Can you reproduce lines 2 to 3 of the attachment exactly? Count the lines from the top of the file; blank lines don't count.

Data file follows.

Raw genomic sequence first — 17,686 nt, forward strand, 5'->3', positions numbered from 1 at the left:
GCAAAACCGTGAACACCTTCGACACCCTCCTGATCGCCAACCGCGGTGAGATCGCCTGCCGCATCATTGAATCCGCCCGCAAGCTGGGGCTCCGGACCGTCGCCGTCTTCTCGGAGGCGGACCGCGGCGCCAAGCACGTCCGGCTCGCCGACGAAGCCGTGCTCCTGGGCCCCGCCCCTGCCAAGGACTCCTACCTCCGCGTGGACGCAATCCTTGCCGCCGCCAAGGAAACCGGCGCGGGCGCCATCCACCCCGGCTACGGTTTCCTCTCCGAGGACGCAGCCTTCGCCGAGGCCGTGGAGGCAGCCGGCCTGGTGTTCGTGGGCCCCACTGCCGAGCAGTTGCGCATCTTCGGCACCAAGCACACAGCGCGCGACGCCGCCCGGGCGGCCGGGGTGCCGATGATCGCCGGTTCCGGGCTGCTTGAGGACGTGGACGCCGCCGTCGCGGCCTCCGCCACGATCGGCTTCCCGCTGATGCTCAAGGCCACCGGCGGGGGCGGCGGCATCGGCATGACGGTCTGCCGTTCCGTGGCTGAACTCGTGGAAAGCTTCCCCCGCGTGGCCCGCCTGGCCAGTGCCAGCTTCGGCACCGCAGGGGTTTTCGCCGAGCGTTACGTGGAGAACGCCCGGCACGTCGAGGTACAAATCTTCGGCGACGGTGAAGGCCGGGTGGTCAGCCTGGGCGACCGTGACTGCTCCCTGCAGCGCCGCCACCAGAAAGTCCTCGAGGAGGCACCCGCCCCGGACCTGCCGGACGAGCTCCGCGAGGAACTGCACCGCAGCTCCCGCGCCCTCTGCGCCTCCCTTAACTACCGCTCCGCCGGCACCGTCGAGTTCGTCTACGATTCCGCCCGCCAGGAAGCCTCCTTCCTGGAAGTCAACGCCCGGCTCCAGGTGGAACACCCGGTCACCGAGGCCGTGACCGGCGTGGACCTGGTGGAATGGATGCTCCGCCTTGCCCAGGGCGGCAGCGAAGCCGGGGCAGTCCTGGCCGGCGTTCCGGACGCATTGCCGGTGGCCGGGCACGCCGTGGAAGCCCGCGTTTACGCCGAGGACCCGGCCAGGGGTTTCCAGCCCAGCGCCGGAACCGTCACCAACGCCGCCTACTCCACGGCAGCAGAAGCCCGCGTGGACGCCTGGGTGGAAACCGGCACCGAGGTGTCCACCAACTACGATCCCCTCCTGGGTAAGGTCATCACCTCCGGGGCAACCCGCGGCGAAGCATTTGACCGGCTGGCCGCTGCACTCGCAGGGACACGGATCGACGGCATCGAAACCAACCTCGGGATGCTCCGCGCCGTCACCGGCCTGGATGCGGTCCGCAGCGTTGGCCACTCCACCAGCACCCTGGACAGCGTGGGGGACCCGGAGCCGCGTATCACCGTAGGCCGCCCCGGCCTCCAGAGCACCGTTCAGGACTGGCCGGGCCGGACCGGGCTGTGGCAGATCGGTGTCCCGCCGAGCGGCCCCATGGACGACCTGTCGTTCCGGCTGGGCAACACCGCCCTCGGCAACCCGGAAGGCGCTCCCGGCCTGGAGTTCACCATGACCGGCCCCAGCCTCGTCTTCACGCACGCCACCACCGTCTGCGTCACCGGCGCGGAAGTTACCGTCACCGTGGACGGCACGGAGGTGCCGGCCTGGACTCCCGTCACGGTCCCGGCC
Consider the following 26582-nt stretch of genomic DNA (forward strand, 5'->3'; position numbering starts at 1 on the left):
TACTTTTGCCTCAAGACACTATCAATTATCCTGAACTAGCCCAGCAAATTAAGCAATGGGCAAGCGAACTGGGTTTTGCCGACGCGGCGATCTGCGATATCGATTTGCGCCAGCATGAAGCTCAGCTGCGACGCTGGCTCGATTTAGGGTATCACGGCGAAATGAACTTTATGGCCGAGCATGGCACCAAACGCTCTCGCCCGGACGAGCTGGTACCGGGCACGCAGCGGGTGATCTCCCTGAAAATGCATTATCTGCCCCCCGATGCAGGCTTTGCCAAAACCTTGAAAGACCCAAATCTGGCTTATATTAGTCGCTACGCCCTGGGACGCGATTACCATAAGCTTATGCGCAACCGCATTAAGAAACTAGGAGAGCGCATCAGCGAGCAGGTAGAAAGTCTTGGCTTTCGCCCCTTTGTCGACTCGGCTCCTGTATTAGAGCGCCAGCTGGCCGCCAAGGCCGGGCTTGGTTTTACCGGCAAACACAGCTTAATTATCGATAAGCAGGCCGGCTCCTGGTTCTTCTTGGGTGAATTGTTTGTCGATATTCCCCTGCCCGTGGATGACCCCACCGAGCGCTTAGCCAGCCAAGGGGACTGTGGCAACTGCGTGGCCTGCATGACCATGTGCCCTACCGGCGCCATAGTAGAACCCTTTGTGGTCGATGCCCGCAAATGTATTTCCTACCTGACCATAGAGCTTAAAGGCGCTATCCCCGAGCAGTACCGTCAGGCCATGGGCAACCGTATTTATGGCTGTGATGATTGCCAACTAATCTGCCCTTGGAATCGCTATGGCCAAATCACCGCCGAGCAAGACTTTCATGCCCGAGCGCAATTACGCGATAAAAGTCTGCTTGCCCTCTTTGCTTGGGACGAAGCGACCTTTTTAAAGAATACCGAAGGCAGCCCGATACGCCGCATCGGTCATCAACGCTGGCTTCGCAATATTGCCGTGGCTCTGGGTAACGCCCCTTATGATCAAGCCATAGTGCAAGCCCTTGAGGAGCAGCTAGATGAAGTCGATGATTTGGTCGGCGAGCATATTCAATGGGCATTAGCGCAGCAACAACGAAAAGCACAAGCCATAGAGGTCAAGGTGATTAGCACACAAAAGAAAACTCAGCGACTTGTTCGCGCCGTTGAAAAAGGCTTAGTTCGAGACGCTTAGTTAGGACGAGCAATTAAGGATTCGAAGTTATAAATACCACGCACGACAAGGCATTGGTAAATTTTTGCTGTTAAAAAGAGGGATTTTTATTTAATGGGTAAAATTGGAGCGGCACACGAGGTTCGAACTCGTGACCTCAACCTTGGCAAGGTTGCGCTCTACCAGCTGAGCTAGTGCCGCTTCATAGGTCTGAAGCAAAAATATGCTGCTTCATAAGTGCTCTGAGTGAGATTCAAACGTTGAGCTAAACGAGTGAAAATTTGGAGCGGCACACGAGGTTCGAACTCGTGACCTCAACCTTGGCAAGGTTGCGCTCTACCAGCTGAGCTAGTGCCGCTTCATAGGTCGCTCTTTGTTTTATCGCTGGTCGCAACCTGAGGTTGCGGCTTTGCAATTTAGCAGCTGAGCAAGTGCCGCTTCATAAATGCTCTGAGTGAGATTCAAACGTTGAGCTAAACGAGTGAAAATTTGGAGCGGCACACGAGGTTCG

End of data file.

GCAAAACCGTGAACACCTTCGACACCCTCCTGATCGCCAACCGCGGTGAGATCGCCTGCCGCATCATTGAATCCGCCCGCAAGCTGGGGCTCCGGACCGTCGCCGTCTTCTCGGAGGCGGACCGCGGCGCCAAGCACGTCCGGCTCGCCGACGAAGCCGTGCTCCTGGGCCCCGCCCCTGCCAAGGACTCCTACCTCCGCGTGGACGCAATCCTTGCCGCCGCCAAGGAAACCGGCGCGGGCGCCATCCACCCCGGCTACGGTTTCCTCTCCGAGGACGCAGCCTTCGCCGAGGCCGTGGAGGCAGCCGGCCTGGTGTTCGTGGGCCCCACTGCCGAGCAGTTGCGCATCTTCGGCACCAAGCACACAGCGCGCGACGCCGCCCGGGCGGCCGGGGTGCCGATGATCGCCGGTTCCGGGCTGCTTGAGGACGTGGACGCCGCCGTCGCGGCCTCCGCCACGATCGGCTTCCCGCTGATGCTCAAGGCCACCGGCGGGGGCGGCGGCATCGGCATGACGGTCTGCCGTTCCGTGGCTGAACTCGTGGAAAGCTTCCCCCGCGTGGCCCGCCTGGCCAGTGCCAGCTTCGGCACCGCAGGGGTTTTCGCCGAGCGTTACGTGGAGAACGCCCGGCACGTCGAGGTACAAATCTTCGGCGACGGTGAAGGCCGGGTGGTCAGCCTGGGCGACCGTGACTGCTCCCTGCAGCGCCGCCACCAGAAAGTCCTCGAGGAGGCACCCGCCCCGGACCTGCCGGACGAGCTCCGCGAGGAACTGCACCGCAGCTCCCGCGCCCTCTGCGCCTCCCTTAACTACCGCTCCGCCGGCACCGTCGAGTTCGTCTACGATTCCGCCCGCCAGGAAGCCTCCTTCCTGGAAGTCAACGCCCGGCTCCAGGTGGAACACCCGGTCACCGAGGCCGTGACCGGCGTGGACCTGGTGGAATGGATGCTCCGCCTTGCCCAGGGCGGCAGCGAAGCCGGGGCAGTCCTGGCCGGCGTTCCGGACGCATTGCCGGTGGCCGGGCACGCCGTGGAAGCCCGCGTTTACGCCGAGGACCCGGCCAGGGGTTTCCAGCCCAGCGCCGGAACCGTCACCAACGCCGCCTACTCCACGGCAGCAGAAGCCCGCGTGGACGCCTGGGTGGAAACCGGCACCGAGGTGTCCACCAACTACGATCCCCTCCTGGGTAAGGTCATCACCTCCGGGGCAACCCGCGGCGAAGCATTTGACCGGCTGGCCGCTGCACTCGCAGGGACACGGATCGACGGCATCGAAACCAACCTCGGGATGCTCCGCGCCGTCACCGGCCTGGATGCGGTCCGCAGCGTTGGCCACTCCACCAGCACCCTGGACAGCGTGGGGGACCCGGAGCCGCGTATCACCGTAGGCCGCCCCGGCCTCCAGAGCACCGTTCAGGACTGGCCGGGCCGGACCGGGCTGTGGCAGATCGGTGTCCCGCCGAGCGGCCCCATGGACGACCTGTCGTTCCGGCTGGGCAACACCGCCCTCGGCAACCCGGAAGGCGCTCCCGGCCTGGAGTTCACCATGACCGGCCCCAGCCTCGTCTTCACGCACGCCACCACCGTCTGCGTCACCGGCGCGGAAGTTACCGTCACCGTGGACGGCACGGAGGTGCCGGCCTGGACTCCCGTCACGGTCCCGGCC
Consider the following 26582-nt stretch of genomic DNA (forward strand, 5'->3'; position numbering starts at 1 on the left):